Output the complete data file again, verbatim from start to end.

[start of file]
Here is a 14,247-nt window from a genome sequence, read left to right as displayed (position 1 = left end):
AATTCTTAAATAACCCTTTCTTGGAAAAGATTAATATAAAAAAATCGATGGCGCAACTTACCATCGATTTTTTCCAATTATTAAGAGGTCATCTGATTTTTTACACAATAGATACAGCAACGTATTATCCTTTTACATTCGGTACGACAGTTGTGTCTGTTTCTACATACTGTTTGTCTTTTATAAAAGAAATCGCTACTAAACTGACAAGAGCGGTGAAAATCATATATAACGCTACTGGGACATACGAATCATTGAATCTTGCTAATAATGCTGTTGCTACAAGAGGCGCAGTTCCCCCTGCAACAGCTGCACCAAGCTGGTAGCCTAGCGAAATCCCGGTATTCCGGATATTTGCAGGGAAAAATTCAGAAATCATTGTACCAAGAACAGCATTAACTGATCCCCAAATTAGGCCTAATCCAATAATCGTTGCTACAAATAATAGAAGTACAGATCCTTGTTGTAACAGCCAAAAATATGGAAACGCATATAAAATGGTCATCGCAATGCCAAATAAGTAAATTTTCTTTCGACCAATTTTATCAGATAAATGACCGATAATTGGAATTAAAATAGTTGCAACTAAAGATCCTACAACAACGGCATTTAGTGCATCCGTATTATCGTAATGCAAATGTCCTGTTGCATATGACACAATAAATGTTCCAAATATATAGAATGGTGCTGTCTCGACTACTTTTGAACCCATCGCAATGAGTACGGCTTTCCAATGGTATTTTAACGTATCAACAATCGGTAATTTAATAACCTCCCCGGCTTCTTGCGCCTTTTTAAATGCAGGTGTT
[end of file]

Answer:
Here is a 14,247-nt window from a genome sequence, read left to right as displayed (position 1 = left end):
AATTCTTAAATAACCCTTTCTTGGAAAAGATTAATATAAAAAAATCGATGGCGCAACTTACCATCGATTTTTTCCAATTATTAAGAGGTCATCTGATTTTTTACACAATAGATACAGCAACGTATTATCCTTTTACATTCGGTACGACAGTTGTGTCTGTTTCTACATACTGTTTGTCTTTTATAAAAGAAATCGCTACTAAACTGACAAGAGCGGTGAAAATCATATATAACGCTACTGGGACATACGAATCATTGAATCTTGCTAATAATGCTGTTGCTACAAGAGGCGCAGTTCCCCCTGCAACAGCTGCACCAAGCTGGTAGCCTAGCGAAATCCCGGTATTCCGGATATTTGCAGGGAAAAATTCAGAAATCATTGTACCAAGAACAGCATTAACTGATCCCCAAATTAGGCCTAATCCAATAATCGTTGCTACAAATAATAGAAGTACAGATCCTTGTTGTAACAGCCAAAAATATGGAAACGCATATAAAATGGTCATCGCAATGCCAAATAAGTAAATTTTCTTTCGACCAATTTTATCAGATAAATGACCGATAATTGGAATTAAAATAGTTGCAACTAAAGATCCTACAACAACGGCATTTAGTGCATCCGTATTATCGTAATGCAAATGTCCTGTTGCATATGACACAATAAATGTTCCAAATATATAGAATGGTGCTGTCTCGACTACTTTTGAACCCATCGCAATGAGTACGGCTTTCCAATGGTATTTTAACGTATCAACAATCGGTAATTTAATAACCTCCCCGGCTTCTTGCGCCTTTTTAAATGCAGGTGTT